BT recently extended its partnership with Kyndryl to migrate long-serving mainframe applications to the cloud. Legacy infrastructure costs are growing increasingly prohibitive, but the move puts BT Group on track to reduce mainframe operating costs and energy consumption by 70%, with projected savings worth more than £17m a year by 2026. Amid the challenging competitive landscape, companies can’t afford to amass or ignore technical debt and spend valuable resources rewriting decades-old applications. Then comes securing that infrastructure. Scowen’s second principle- safeguarding critical IT infrastructure - is especially important in light of the escalating frequency and scale of cyber threats. The UK and Ireland have witnessed ransomware attacks and data breaches within their public healthcare and education systems as well as across plcs.
“As it stands, efforts to anticipate, protect, withstand, and recover from incidents are essential to competitiveness,” Scowen stresses.
Finally, industries will need to work towards powering the digital work-place, he says. As flexible working continues in full force, tech investments will need to follow the trend closely. This calls for “a robust strategy and a consistent ecosystem of analytics,solutions, and support to drive the employee experience.”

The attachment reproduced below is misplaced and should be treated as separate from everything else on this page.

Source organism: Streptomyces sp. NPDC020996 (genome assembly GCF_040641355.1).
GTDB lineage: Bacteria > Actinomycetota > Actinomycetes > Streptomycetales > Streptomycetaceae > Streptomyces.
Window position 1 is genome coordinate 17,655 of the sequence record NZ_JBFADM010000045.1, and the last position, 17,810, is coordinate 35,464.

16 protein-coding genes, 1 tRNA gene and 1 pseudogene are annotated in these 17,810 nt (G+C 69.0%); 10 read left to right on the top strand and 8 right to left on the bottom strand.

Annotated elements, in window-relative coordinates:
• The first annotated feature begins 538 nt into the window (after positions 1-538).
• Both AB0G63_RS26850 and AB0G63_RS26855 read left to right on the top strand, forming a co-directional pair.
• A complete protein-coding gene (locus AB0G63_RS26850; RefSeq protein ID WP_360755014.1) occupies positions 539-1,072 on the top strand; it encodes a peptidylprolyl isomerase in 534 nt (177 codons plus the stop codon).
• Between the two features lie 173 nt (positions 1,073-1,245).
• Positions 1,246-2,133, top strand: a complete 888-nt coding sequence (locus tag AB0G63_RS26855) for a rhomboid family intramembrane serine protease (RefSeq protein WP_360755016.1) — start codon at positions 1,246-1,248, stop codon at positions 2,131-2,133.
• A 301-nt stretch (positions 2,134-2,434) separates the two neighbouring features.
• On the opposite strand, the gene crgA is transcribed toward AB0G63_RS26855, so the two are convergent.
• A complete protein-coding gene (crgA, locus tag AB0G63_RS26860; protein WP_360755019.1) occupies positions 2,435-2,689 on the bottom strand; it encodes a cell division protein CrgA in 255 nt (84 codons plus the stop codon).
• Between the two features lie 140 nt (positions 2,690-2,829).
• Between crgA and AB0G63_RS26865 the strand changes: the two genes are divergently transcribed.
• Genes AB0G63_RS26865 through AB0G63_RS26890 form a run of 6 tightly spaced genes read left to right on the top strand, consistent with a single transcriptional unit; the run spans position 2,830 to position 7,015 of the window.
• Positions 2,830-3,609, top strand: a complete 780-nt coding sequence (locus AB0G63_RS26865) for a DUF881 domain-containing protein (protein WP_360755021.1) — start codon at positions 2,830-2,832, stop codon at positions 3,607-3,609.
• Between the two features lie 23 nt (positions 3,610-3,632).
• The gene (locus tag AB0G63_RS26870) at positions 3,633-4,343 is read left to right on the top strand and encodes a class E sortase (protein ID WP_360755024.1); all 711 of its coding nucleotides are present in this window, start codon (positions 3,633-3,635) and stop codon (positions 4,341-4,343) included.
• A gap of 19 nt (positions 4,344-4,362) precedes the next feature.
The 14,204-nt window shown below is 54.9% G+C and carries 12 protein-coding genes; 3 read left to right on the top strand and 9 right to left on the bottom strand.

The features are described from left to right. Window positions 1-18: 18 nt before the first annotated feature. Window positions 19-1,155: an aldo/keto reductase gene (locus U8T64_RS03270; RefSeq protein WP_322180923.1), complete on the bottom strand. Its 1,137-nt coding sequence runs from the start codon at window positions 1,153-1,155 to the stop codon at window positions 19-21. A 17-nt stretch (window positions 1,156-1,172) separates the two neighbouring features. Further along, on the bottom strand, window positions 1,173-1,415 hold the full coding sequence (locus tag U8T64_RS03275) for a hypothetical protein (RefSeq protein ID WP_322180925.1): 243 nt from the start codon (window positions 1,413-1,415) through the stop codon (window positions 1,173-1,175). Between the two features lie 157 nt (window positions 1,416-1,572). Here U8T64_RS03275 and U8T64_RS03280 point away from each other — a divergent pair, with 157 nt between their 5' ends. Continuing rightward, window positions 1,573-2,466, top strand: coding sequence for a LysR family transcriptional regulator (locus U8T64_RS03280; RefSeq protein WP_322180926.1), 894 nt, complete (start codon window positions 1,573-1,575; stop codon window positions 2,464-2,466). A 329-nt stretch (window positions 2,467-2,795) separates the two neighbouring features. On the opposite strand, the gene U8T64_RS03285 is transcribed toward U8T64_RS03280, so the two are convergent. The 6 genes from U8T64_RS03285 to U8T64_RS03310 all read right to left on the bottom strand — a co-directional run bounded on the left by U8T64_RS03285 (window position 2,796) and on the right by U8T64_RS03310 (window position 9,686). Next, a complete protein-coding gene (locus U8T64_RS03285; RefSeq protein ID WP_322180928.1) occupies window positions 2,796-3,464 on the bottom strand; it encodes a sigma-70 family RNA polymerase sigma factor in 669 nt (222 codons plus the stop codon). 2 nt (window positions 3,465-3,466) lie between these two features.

Tech and taxes
HMRC is one of the key public sector departments leaning into modernisation in this way. It employs around 66,000 people in the UK, handling the money that keeps the country’s critical running, from schools and hospitals to Downing Street itself.
How, then, does an established government department accelerate and de-risk its modernisation efforts with so many moving parts while managing so many critical workloads?
This year, HMRC signed a 15-month contract with Kyndryl to develop efficient, low-risk pathways to migrate applications and minimise technical debt. “Cloud enables public organisations to operate with the agility and efficiency expected of contemporary civil bodies. Kyndryl is thrilled to support HMRC’s strategic aims of administering tax systems in the simplest, most customer-centric and efficient way,”says John Chambers, Kyndryl’s UK & Ireland president.